Property of a Distinguished European Collection
Distinguished by its towering scale and the elegance of its monochrome palette, Christopher Wool’s Untitled continues the themes set forth in the Gray Paintings first developed around 2000. Stripped down to its essence, Wool luxuriates in the action of the painting’s surface, built up over countless revisions and erasures, to create a ravishing world, in which black and white come together to create an abstract universe that verges on the sublime. As a postmodern artist, whose paintings revitalized a languishing genre in the era of image saturation, Wool creates provocative canvases whose abstract, self-referential imagery refers back to previous paintings to quote and re-quote past work. Carrying on with the ideas developed in his Word Paintings of the 1980s and ‘90s, and the Pattern Paintings that followed, Wool continues to break down painting to its bare essentials, whilst finding ample opportunity for variation and brilliance.
Suffused with a lambent inner light that lends an auratic quality to this otherwise spare black-and-white painting, Untitled displays a stunning array of painterly effects. Wide, brushy passages of thinned-down enamel are applied in back-and-forth strokes that linger with the touch of the artist’s hand. Floating atop this ethereal backdrop, Wool approaches the linen canvas graffiti-style, with his spray-gun loaded with black enamel paint. These languorous black lines that curve and wend their way through the canvas seem to hover above the surface, while at times they disappear beneath a segment of brushy gray, only to reappear on the other side. Akin to walking a labyrinth, the eye follows the meandering black lines into, over and through the canvas itself, delighting in the line’s uncanny ability to appear on top of one section, beneath the other, or—at times—to exist within the same plane as the brushy gray paint.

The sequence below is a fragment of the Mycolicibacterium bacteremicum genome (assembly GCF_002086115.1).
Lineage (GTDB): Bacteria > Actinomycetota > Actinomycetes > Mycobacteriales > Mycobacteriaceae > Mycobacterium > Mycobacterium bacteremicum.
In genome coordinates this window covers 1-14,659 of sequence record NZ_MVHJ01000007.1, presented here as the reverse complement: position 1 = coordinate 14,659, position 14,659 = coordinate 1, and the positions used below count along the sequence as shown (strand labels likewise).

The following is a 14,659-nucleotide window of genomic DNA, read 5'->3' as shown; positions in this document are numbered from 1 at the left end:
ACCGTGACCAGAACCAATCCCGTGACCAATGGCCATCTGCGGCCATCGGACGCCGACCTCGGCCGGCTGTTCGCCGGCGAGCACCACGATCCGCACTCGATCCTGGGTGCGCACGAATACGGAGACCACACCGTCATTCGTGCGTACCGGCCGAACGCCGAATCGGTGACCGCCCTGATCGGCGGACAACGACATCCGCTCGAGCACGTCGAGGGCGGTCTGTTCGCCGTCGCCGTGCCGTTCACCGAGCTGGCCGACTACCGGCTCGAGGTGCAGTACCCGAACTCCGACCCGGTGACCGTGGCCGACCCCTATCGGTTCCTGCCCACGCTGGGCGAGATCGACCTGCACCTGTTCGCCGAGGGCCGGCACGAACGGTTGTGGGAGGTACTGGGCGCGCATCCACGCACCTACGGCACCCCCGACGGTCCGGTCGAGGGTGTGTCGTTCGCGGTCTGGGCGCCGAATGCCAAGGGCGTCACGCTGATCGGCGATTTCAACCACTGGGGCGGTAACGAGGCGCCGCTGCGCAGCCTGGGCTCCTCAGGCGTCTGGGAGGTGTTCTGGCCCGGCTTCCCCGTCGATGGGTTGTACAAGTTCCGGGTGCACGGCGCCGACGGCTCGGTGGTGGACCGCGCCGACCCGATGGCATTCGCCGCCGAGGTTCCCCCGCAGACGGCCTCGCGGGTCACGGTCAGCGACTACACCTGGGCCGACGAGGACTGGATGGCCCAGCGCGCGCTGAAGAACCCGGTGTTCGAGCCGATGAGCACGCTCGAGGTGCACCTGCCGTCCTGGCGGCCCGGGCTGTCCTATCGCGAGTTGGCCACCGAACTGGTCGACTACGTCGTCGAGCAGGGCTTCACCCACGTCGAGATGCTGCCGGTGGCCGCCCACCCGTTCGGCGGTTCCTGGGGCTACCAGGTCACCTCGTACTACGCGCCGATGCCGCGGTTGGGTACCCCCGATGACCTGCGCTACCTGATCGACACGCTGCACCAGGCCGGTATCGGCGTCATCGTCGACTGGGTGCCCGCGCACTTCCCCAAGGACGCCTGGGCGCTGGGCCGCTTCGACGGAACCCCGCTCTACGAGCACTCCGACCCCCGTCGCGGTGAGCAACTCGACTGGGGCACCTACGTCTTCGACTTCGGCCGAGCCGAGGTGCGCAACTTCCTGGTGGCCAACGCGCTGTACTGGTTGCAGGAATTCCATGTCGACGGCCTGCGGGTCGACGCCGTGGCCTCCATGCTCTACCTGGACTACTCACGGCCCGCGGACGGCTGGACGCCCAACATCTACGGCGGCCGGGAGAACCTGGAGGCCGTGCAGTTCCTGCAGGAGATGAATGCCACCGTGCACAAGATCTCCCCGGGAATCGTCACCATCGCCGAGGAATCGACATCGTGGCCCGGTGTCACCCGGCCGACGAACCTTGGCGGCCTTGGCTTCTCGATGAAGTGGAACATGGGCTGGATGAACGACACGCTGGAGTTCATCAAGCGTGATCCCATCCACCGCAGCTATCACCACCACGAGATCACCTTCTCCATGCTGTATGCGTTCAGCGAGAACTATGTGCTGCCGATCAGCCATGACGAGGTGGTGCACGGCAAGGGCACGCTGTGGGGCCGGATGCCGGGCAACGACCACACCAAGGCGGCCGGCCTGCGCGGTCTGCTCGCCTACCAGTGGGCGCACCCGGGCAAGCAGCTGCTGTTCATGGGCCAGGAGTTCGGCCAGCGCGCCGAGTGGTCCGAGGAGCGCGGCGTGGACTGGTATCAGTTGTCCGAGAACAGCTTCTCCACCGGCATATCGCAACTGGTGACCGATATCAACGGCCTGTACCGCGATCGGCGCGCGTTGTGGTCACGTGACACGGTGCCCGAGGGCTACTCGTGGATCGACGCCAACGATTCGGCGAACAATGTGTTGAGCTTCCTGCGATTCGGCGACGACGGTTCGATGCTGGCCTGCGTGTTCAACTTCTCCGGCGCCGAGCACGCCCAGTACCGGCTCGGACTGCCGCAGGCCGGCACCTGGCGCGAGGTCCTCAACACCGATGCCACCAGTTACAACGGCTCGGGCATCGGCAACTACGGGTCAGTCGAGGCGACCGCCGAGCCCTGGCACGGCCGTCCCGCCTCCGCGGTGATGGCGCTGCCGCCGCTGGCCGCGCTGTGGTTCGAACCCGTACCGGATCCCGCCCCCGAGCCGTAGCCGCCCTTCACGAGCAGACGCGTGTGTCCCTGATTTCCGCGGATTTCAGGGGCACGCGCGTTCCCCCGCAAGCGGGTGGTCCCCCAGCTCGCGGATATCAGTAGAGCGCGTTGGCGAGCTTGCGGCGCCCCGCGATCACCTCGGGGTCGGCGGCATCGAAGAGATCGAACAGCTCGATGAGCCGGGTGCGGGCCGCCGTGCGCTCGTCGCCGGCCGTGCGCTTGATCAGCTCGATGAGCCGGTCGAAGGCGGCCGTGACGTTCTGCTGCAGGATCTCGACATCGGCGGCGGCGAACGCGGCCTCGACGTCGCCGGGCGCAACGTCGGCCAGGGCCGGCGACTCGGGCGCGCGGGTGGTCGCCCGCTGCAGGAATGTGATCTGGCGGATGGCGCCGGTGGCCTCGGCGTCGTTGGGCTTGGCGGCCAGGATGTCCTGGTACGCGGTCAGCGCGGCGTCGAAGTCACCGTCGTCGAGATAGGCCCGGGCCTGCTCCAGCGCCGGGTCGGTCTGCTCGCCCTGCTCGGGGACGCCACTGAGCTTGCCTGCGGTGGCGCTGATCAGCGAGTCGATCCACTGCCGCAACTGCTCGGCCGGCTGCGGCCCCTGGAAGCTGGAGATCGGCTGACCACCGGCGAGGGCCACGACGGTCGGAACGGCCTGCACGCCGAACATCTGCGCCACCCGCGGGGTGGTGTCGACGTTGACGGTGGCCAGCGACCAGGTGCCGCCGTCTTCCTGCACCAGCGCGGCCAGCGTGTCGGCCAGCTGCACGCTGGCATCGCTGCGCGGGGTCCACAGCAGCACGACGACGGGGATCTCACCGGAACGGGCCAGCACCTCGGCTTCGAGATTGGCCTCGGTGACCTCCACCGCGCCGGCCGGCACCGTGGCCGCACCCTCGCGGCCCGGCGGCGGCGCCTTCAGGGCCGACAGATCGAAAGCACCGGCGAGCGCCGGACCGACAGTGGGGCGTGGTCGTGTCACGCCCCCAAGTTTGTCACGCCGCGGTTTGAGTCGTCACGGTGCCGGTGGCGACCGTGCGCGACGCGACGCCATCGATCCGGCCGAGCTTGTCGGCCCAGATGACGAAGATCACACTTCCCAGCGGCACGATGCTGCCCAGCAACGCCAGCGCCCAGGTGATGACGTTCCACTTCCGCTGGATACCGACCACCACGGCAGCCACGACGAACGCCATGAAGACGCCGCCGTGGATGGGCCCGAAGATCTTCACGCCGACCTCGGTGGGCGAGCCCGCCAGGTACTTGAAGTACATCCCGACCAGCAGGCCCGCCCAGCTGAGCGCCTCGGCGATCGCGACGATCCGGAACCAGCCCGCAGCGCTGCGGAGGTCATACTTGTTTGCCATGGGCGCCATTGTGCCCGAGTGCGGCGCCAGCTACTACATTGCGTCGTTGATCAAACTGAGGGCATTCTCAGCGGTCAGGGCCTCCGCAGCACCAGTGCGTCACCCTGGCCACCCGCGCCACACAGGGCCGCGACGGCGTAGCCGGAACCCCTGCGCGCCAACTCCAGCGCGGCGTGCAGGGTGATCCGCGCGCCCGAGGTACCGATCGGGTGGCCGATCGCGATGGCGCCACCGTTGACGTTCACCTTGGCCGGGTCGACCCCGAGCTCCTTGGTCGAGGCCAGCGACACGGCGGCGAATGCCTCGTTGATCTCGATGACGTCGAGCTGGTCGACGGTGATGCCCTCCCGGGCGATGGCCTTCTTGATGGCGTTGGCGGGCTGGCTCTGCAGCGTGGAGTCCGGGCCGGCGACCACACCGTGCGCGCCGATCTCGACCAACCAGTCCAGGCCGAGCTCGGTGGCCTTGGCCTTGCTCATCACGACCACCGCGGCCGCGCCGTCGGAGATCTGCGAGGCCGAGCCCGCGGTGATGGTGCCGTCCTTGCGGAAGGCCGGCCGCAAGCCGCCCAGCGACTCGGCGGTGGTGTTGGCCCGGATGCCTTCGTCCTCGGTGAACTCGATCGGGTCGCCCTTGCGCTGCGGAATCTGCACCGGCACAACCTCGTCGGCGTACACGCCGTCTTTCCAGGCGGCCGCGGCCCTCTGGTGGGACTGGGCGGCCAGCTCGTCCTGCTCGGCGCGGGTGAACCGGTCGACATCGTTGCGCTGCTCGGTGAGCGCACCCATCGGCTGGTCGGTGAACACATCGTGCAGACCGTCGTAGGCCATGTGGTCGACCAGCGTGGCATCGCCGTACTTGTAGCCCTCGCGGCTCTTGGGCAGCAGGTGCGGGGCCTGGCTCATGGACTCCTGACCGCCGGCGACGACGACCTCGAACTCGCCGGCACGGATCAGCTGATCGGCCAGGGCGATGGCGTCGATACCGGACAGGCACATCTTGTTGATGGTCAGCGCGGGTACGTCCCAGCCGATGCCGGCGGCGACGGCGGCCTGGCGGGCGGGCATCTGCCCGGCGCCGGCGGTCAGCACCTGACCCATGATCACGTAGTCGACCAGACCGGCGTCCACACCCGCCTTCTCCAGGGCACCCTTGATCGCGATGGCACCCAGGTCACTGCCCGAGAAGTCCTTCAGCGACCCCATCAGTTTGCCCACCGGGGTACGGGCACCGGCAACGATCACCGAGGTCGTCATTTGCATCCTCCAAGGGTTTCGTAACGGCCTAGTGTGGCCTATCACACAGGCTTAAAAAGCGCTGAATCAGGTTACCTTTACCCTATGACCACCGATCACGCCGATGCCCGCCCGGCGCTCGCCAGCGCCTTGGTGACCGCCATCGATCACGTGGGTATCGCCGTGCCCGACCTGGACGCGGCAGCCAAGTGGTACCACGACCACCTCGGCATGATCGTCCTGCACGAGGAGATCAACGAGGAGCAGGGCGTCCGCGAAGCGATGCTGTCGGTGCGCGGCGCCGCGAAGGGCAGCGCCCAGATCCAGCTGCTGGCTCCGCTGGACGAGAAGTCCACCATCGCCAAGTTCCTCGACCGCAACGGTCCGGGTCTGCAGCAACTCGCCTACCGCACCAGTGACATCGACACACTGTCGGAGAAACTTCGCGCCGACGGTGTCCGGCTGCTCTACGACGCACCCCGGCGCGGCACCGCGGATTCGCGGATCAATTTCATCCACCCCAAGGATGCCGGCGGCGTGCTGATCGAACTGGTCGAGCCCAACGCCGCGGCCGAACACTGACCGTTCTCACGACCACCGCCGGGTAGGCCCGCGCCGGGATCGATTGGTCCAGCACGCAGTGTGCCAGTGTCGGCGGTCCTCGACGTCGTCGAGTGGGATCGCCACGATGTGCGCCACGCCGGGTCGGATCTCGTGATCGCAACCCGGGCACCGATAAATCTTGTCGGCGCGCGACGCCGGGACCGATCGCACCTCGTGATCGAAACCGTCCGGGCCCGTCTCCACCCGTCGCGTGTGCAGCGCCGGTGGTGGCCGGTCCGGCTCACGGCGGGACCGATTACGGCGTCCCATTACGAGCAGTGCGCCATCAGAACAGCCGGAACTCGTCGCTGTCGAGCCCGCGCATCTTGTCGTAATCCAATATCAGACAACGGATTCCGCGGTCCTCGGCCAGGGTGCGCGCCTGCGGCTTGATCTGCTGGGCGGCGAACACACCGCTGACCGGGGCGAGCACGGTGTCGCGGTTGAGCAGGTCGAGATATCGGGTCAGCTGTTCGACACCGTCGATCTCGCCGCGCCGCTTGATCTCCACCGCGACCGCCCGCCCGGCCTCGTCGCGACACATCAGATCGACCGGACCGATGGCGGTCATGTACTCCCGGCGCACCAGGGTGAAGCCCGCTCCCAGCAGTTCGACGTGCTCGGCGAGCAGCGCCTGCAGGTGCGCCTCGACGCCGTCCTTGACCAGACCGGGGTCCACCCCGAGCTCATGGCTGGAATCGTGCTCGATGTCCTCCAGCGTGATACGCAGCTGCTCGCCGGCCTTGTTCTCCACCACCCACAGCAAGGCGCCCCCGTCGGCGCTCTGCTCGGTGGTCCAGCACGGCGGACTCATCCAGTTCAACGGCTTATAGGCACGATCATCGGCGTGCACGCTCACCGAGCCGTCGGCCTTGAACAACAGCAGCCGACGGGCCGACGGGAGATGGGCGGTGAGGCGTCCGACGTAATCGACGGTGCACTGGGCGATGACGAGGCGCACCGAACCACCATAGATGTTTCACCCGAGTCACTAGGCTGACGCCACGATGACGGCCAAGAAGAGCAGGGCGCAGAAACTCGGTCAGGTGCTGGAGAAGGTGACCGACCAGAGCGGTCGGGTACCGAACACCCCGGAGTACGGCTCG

While the Gray Paintings might at first seem simple, recalling the rapid-dash tags of a graffiti artist on the fly, they are in fact the result of a painstaking system of process and elimination. The graffiti style of Wool’s black enamel—applied via spray gun—belies the complexity of their creation and the prowess of the artist himself. What might seem like a quick, off-the-cuff gesture is undoubtedly slow and calculated in its method. Wool continually effaces and reworks the painting’s surface so that an accumulation of discreet gestures, broad sections of erasure, and countless layers of overpainting all come together to produce a ravishing painting that gives off an effortlessness and slack.